Ramp seedlings    I planted the small seeds in potting soil in a flower pot. The journey begins. Those seeds could take anywhere from 6 to 18 months to sprout. When just ripe, ramp seeds have an under-developed embryo, a situation that inhibits germination. Keeping the seed warm and moist permits development of the embryo and, eventually, root growth.
    Once root dormancy has been broken, there’s still shoot dormancy to contend with. Shoots won’t grow until the seeds, with their root sprouts, have experienced a period of cool, moist conditions — that is, they recognize that winter is over and it’s safe to send a green shoot aboveground.
    If root dormancy isn’t completed before winter sets in, it has to finish the following year, with shoot dormancy needing fulfilling after that: 18 months after sowing. Fulfilling root dormancy before winter allows shoot growth the following spring: 6 months after sowing.  I’m making sure of root dormancy being fulfilled before cold weather sets in by keeping the pot of seeds moist and in the greenhouse. Temperatures are cool in the greenhouse in winter, so I’m expecting — hoping — for sprouts to appear by late winter.
    Growing ramps and cyclamen from seed is similar in that a prime ingredient for success is patience. In the case of ramps, if everything goes right, I could be harvesting my first home grown ramps in 5 to 7 years.



Drip irrigation has many benefits: saves water, healthier plants, easily automated, less weeds. I’ll be holding a DRIP IRRIGATION WORKSHOP on June 20, 2015 in Bloomington, NY. Learn why drip is the better way to water and the components and designing of a drip system. And then, hands-on, we’ll design an install a system in an existing vegetable and flower garden. For registration and information, go to

Lily Turds

   The turds on my crown imperial plants were unwelcome, but no surprise. I’d been forewarned that the red lily beetle (Lilioceris lilii) was in the area. Finally, it found my garden and my crown imperials.
    For a relatively mobile insect, the beetle was surprisingly slow in its arrival. This native of Europe made its North American debut in Montreal in 1945 and its entrance stateside, in 1992, in Massachusetts. Since then, it has spread. Gardeners are on alert for the beetle as far away as the Pacific northwest since its sighting near Seattle in 2012.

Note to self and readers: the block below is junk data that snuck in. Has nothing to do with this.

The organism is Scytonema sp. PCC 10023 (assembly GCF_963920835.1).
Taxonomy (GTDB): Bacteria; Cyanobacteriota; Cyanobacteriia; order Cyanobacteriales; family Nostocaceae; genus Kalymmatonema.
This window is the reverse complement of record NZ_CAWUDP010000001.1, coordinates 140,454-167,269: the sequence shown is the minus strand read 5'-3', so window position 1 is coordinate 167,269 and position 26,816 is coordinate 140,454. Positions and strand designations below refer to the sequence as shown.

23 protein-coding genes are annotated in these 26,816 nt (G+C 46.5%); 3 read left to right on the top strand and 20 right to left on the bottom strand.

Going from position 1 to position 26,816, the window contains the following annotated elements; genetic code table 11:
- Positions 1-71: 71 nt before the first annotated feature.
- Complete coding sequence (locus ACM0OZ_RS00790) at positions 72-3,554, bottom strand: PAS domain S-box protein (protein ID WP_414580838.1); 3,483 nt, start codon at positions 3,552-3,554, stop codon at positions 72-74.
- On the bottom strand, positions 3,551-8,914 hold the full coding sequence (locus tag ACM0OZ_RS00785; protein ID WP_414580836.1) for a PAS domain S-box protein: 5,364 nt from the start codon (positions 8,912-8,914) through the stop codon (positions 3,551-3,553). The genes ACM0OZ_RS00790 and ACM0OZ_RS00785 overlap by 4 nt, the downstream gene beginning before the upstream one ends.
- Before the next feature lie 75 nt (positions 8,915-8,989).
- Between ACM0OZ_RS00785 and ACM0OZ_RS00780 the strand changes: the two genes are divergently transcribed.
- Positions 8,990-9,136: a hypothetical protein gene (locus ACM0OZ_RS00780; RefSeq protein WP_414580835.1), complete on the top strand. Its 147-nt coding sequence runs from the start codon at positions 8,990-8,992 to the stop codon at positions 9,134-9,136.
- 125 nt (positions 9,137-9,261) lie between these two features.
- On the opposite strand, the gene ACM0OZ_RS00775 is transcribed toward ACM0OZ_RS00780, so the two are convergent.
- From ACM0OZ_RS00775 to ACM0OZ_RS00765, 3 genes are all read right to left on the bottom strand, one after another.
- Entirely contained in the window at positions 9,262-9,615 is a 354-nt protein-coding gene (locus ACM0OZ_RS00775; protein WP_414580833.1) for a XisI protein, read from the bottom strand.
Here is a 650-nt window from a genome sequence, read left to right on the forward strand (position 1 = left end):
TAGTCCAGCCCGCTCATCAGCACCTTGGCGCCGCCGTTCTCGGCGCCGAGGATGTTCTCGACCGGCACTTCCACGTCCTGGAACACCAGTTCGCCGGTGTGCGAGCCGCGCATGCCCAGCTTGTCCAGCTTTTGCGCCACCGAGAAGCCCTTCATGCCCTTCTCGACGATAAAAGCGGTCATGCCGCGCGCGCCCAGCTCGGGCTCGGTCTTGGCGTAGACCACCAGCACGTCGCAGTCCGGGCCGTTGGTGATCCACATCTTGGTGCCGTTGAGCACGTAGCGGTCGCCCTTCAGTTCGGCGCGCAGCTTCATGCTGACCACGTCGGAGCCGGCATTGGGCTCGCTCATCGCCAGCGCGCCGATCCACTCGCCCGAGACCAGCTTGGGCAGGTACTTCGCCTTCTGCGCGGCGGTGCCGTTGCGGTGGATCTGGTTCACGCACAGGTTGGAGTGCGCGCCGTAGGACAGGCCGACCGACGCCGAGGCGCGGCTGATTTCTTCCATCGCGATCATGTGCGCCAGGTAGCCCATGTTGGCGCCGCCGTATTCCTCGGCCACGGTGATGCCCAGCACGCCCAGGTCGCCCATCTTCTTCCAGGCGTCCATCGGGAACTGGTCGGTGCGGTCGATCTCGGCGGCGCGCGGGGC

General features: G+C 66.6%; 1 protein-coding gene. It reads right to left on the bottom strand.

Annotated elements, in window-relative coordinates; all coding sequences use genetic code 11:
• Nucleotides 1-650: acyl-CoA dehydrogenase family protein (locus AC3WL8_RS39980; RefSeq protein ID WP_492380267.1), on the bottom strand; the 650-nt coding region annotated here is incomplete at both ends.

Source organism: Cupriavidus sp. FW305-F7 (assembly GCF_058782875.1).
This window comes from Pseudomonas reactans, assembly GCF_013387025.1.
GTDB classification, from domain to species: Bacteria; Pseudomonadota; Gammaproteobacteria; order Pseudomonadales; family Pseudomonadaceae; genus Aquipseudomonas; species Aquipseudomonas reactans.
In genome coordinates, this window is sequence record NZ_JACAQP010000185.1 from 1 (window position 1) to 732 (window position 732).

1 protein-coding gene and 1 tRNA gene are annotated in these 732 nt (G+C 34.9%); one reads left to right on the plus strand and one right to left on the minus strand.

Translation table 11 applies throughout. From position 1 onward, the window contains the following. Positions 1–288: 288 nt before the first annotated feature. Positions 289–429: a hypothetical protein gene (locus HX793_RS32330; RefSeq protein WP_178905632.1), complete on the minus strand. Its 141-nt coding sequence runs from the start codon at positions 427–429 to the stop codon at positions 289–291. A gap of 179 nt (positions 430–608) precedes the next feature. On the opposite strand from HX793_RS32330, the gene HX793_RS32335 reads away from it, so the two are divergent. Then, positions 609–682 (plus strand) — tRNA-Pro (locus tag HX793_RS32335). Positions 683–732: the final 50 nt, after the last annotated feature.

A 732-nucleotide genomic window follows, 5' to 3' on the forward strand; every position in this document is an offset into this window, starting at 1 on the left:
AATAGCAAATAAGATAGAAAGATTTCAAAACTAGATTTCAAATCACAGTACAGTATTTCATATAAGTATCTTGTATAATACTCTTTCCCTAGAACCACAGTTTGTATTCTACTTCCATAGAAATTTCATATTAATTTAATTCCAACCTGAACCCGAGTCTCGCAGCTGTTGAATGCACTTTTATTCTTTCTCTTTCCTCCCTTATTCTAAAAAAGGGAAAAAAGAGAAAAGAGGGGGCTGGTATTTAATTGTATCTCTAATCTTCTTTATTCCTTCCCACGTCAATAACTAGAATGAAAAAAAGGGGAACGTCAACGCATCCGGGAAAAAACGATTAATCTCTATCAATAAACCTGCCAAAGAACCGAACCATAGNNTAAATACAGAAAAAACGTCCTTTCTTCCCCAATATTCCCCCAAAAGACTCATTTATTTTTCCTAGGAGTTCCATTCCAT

Red lily beetle on crown imperial.

Red lily beetle on crown imperial.

   Those turds I saw actually are turds, the beetle larvae’s excrement, piled on their backs as they feed. Perhaps the greenish brown slime that hides the red larvae will not make the larvae unappetizing to my ducks or chicken. Those larvae are hatchlings from eggs adult beetles laid a few weeks ago. After a few weeks of feeding, the larvae will pupate. New emerging adults will feed until making their way to their winter homes in fall. The worst culprits, in terms of plant damage, are the larvae.
    There are many ways to skin a cat, and many ways to deal with red lily beetles, none of which need involve highly toxic pesticides. Easiest, of course, would be to avoid growing susceptible plants. Mostly, the beetles fare are lilies (Lilium spp., which does not include daylilies) and Fritillaria species, which includes crown imperials. Susceptibility varies among lily species, with Asiatic hybrids the most vulnerable and some Oriental hybrids more resistant. Lilium henryi ‘Madame Butterfly’, Lilium speciosum ‘Uchida’, and Lilium ‘Black Beauty’ are among the most resistant.
    Because I’m already growing lilies and fritillarias, I might opt for the wait and see approach, hoping for the chickens or ducks to take care of the problem. Or take the mano a mano approach, regularly inspecting plants to pick off eggs, larvae (yuck), or adults by mano. A container of soapy water held under a leaf is useful for handpicking adults because they drop soil-ward when disturbed — also emitting a defensive chirp or squeal.